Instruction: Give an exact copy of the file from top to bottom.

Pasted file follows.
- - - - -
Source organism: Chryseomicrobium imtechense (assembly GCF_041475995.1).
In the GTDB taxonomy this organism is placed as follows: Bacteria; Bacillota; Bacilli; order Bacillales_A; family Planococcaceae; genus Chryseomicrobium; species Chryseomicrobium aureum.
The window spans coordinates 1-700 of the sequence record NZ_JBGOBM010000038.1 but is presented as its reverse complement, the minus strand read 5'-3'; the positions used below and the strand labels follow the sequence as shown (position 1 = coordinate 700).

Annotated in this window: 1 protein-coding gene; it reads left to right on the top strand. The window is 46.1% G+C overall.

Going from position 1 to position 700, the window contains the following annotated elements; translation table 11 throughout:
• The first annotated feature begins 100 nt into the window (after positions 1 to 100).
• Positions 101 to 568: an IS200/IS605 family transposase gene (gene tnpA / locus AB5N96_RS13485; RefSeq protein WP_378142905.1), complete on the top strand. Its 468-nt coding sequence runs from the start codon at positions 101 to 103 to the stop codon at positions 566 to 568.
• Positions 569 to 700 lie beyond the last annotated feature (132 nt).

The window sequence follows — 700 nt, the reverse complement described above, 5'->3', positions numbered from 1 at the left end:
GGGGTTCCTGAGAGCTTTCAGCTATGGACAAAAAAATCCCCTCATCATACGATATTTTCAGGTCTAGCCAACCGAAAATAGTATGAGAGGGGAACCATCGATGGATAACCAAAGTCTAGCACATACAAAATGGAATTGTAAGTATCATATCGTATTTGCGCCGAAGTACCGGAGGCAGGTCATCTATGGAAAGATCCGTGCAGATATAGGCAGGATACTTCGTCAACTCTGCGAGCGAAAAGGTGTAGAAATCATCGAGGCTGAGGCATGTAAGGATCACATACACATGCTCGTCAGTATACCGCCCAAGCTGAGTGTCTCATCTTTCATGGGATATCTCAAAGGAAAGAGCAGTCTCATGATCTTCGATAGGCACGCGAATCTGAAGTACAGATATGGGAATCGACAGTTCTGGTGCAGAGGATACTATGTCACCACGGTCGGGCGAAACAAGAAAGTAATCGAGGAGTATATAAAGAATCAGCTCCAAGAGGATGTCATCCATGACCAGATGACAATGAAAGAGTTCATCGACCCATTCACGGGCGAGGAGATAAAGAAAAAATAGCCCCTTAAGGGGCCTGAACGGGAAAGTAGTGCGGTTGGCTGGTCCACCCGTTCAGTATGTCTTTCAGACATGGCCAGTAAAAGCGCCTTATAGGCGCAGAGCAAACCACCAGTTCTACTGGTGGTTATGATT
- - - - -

Source organism: Chryseomicrobium imtechense (assembly GCF_041475995.1).
In the GTDB taxonomy this organism is placed as follows: Bacteria; Bacillota; Bacilli; order Bacillales_A; family Planococcaceae; genus Chryseomicrobium; species Chryseomicrobium aureum.
The window spans coordinates 1-700 of the sequence record NZ_JBGOBM010000038.1 but is presented as its reverse complement, the minus strand read 5'-3'; the positions used below and the strand labels follow the sequence as shown (position 1 = coordinate 700).

Annotated in this window: 1 protein-coding gene; it reads left to right on the top strand. The window is 46.1% G+C overall.

Going from position 1 to position 700, the window contains the following annotated elements; translation table 11 throughout:
• The first annotated feature begins 100 nt into the window (after positions 1 to 100).
• Positions 101 to 568: an IS200/IS605 family transposase gene (gene tnpA / locus AB5N96_RS13485; RefSeq protein WP_378142905.1), complete on the top strand. Its 468-nt coding sequence runs from the start codon at positions 101 to 103 to the stop codon at positions 566 to 568.
• Positions 569 to 700 lie beyond the last annotated feature (132 nt).

The window sequence follows — 700 nt, the reverse complement described above, 5'->3', positions numbered from 1 at the left end:
GGGGTTCCTGAGAGCTTTCAGCTATGGACAAAAAAATCCCCTCATCATACGATATTTTCAGGTCTAGCCAACCGAAAATAGTATGAGAGGGGAACCATCGATGGATAACCAAAGTCTAGCACATACAAAATGGAATTGTAAGTATCATATCGTATTTGCGCCGAAGTACCGGAGGCAGGTCATCTATGGAAAGATCCGTGCAGATATAGGCAGGATACTTCGTCAACTCTGCGAGCGAAAAGGTGTAGAAATCATCGAGGCTGAGGCATGTAAGGATCACATACACATGCTCGTCAGTATACCGCCCAAGCTGAGTGTCTCATCTTTCATGGGATATCTCAAAGGAAAGAGCAGTCTCATGATCTTCGATAGGCACGCGAATCTGAAGTACAGATATGGGAATCGACAGTTCTGGTGCAGAGGATACTATGTCACCACGGTCGGGCGAAACAAGAAAGTAATCGAGGAGTATATAAAGAATCAGCTCCAAGAGGATGTCATCCATGACCAGATGACAATGAAAGAGTTCATCGACCCATTCACGGGCGAGGAGATAAAGAAAAAATAGCCCCTTAAGGGGCCTGAACGGGAAAGTAGTGCGGTTGGCTGGTCCACCCGTTCAGTATGTCTTTCAGACATGGCCAGTAAAAGCGCCTTATAGGCGCAGAGCAAACCACCAGTTCTACTGGTGGTTATGATT